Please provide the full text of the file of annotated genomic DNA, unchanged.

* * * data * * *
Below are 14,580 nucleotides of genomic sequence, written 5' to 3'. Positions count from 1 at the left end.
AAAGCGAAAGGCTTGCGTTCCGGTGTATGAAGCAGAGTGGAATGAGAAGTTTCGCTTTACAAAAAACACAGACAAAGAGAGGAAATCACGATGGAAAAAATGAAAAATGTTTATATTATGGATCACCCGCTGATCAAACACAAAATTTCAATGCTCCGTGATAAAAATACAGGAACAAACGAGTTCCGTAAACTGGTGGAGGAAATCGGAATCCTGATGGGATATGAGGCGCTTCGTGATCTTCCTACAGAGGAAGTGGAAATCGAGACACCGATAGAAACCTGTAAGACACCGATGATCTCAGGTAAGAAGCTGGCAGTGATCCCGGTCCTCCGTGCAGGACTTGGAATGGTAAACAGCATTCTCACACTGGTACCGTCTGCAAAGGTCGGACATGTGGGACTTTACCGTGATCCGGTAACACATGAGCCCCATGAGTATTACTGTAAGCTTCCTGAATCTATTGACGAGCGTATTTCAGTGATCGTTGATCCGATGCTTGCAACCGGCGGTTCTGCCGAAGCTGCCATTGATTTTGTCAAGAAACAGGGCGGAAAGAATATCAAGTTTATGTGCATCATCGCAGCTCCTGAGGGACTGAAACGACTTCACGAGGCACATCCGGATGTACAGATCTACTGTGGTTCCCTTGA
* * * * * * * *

Below are 14,580 nucleotides of genomic sequence, written 5' to 3'. Positions count from 1 at the left end.
AAAGCGAAAGGCTTGCGTTCCGGTGTATGAAGCAGAGTGGAATGAGAAGTTTCGCTTTACAAAAAACACAGACAAAGAGAGGAAATCACGATGGAAAAAATGAAAAATGTTTATATTATGGATCACCCGCTGATCAAACACAAAATTTCAATGCTCCGTGATAAAAATACAGGAACAAACGAGTTCCGTAAACTGGTGGAGGAAATCGGAATCCTGATGGGATATGAGGCGCTTCGTGATCTTCCTACAGAGGAAGTGGAAATCGAGACACCGATAGAAACCTGTAAGACACCGATGATCTCAGGTAAGAAGCTGGCAGTGATCCCGGTCCTCCGTGCAGGACTTGGAATGGTAAACAGCATTCTCACACTGGTACCGTCTGCAAAGGTCGGACATGTGGGACTTTACCGTGATCCGGTAACACATGAGCCCCATGAGTATTACTGTAAGCTTCCTGAATCTATTGACGAGCGTATTTCAGTGATCGTTGATCCGATGCTTGCAACCGGCGGTTCTGCCGAAGCTGCCATTGATTTTGTCAAGAAACAGGGCGGAAAGAATATCAAGTTTATGTGCATCATCGCAGCTCCTGAGGGACTGAAACGACTTCACGAGGCACATCCGGATGTACAGATCTACTGTGGTTCCCTTGA